Christina Rossetti: Poems


Rossetti began writing down and dating her poems from 1842, mostly imitating her favoured poets. From 1847 she began experimenting with verse forms such as sonnets, hymns and ballads; drawing narratives from the Bible, folk tales and the lives of the saints. Her early pieces often feature meditations on death and loss, in the Romantic tradition.[3] She published her first two poems ("Death's Chill Between" and "Heart's Chill Between"), which appeared in the Athenaeum, in 1848 when she was 18.[8][9] Under the pen-name "Ellen Alleyne", she contributed to the literary magazine, The Germ, published by the Pre-Raphaelites from January – April 1850 and edited by her brother William.[1] This marked the beginning of her public career.[10]

Her most famous collection, Goblin Market and Other Poems, appeared in 1862, when she was 31. It received widespread critical praise, establishing her as the foremost female poet of the time. Hopkins, Swinburne and Tennyson lauded her work.[1][10] and with the death of Elizabeth Barrett Browning in 1861 Rossetti was hailed as her natural successor.[10]The title poem is one of Rossetti's best known works. Although it is ostensibly about two sisters' misadventures with goblins, critics have interpreted the piece in a variety of ways: seeing it as an allegory about temptation and salvation; a commentary on Victorian gender roles and female agency; and a work about erotic desire and social redemption. Rossetti was a volunteer worker from 1859 to 1870 at the St. Mary Magdalene "house of charity" in Highgate, a refuge for former prostitutes and it is suggested Goblin Market may have been inspired by the "fallen women" she came to know.[11] There are parallels with Coleridge's The Rime of the Ancient Mariner given both poems' religious themes of temptation, sin and redemption by vicarious suffering.[12] Swinburne in 1883 dedicated his collection A Century of Roundels to Rossetti as she had adopted his roundel form in a number of poems, as exampled by her Wife to Husband[13] She was ambivalent about women's suffrage, but many scholars have identified feminist themes in her poetry.[14] She was opposed to slavery (in the American South), cruelty to animals (in the prevalent practice of animal experimentation), and the exploitation of girls in under-age prostitution.[15]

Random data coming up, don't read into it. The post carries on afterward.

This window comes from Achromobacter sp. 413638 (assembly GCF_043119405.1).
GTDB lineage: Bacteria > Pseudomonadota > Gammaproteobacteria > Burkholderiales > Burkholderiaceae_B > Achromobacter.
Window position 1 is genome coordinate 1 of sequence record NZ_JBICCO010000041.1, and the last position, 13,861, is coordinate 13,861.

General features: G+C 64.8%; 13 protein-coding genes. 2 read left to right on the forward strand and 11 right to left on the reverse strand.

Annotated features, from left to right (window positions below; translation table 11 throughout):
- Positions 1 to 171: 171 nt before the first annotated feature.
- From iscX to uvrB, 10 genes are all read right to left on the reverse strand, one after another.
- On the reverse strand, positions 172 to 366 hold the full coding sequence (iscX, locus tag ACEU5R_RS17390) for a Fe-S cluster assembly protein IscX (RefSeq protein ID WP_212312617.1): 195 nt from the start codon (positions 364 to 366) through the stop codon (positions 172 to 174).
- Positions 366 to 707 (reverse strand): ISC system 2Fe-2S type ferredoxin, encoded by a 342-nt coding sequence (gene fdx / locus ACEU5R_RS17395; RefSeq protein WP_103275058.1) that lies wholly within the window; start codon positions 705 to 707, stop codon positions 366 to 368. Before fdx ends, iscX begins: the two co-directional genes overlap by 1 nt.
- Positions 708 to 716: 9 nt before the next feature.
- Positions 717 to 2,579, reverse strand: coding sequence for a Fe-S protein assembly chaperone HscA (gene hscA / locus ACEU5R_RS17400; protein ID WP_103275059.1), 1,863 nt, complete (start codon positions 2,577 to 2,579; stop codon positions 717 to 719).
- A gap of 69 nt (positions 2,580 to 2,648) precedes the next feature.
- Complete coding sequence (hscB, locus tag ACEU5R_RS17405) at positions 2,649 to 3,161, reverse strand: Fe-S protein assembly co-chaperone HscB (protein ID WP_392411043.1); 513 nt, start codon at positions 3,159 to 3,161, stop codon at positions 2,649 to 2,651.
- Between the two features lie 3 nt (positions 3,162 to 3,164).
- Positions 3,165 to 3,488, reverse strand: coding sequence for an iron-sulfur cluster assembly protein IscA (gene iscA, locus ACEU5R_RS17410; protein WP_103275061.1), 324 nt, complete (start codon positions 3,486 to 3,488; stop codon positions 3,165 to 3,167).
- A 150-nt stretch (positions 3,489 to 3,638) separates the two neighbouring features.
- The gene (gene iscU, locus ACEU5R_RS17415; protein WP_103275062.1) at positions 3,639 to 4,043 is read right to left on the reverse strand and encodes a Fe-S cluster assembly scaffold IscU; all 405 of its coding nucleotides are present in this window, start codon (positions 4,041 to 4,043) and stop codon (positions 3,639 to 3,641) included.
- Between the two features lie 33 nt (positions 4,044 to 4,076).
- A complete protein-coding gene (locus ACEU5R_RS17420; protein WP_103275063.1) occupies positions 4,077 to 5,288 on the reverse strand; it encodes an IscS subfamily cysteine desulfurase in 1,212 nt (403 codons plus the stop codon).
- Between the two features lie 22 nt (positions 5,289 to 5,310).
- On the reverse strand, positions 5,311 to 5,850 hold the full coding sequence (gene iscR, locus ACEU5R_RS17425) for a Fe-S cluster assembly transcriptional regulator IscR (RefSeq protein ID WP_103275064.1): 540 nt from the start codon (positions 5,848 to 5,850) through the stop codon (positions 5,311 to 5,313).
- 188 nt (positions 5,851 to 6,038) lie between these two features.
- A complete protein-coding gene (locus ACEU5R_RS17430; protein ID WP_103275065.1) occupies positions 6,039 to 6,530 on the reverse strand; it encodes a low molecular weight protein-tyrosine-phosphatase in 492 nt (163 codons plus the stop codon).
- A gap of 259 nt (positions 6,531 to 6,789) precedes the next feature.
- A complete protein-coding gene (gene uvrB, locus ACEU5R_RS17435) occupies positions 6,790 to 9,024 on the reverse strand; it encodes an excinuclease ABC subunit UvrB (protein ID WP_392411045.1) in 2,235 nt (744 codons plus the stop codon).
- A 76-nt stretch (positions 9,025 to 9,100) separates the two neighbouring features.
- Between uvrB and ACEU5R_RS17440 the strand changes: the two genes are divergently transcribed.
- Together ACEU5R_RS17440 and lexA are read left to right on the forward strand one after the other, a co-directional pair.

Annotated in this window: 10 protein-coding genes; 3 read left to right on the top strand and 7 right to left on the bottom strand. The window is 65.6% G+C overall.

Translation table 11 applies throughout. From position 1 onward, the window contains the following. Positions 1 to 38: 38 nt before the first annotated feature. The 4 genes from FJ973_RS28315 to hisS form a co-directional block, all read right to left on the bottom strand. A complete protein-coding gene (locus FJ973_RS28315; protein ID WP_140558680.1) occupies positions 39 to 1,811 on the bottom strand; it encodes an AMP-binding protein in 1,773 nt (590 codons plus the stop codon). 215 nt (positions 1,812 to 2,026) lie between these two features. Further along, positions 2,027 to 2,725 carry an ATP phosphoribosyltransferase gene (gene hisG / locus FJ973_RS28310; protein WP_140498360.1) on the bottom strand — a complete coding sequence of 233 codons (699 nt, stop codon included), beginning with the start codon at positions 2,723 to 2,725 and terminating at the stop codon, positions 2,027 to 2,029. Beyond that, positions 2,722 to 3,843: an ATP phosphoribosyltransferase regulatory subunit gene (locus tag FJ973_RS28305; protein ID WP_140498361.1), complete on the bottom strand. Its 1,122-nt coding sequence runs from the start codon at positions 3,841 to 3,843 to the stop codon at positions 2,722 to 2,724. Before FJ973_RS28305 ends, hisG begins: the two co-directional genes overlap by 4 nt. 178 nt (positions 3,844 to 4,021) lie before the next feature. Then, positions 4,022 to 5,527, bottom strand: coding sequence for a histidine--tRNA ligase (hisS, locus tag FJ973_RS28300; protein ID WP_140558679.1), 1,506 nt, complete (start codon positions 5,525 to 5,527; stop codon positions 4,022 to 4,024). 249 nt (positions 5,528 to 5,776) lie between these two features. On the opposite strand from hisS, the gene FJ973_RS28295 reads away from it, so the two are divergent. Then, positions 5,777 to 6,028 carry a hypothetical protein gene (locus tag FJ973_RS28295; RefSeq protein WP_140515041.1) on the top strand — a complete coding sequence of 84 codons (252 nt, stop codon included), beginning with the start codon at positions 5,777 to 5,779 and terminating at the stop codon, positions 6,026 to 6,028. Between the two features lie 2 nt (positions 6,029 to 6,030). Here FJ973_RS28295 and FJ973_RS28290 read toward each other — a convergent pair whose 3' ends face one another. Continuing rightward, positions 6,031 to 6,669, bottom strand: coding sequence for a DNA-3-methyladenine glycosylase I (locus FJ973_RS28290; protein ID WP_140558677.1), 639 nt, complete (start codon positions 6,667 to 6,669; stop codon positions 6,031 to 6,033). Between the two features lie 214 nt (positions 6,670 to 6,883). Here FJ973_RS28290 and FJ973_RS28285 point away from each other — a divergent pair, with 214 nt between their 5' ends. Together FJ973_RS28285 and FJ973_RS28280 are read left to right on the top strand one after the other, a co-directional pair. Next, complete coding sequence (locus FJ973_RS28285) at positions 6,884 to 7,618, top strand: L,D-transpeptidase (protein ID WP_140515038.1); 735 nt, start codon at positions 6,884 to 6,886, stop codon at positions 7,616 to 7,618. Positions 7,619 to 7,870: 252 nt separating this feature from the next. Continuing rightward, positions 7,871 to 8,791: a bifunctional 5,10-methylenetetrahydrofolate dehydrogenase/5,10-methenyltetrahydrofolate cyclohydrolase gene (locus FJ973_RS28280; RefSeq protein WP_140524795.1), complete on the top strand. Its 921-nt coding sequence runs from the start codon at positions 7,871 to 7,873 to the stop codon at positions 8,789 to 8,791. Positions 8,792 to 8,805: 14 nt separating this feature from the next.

Song When I am dead, my dearest,          Sing no sad songs for me; Plant thou no roses at my head,          Nor shady cypress tree: Be the green grass above me          With showers and dewdrops wet: And if thou wilt, remember,          And if thou wilt, forget. I shall not see the shadows,          I shall not feel the rain; I shall not hear the nightingale          Sing on as if in pain: And dreaming through the twilight          That doth not rise nor set, Haply I may remember,          And haply may forget.

“ ” 1862[16]

Rossetti maintained a very large circle of friends and correspondents and continued to write and publish for the rest of her life, primarily focusing on devotional writing and children's poetry. In 1892, Rossetti wrote The Face of the Deep, a book of devotional prose, and oversaw the production of a new and enlarged edition of Sing-Song, published in 1893.[17]

In the later decades of her life, Rossetti suffered from Graves Disease, diagnosed in 1872 suffering a nearly fatal attack in the early 1870s.[1][4]In 1893, she developed breast cancer and though the tumour was removed, she suffered a recurrence in September 1894. She died in Bloomsbury on 29 December 1894 and was buried in Highgate Cemetery.[17] The place where she died, in Torrington Square, is marked with a stone tablet.[18]

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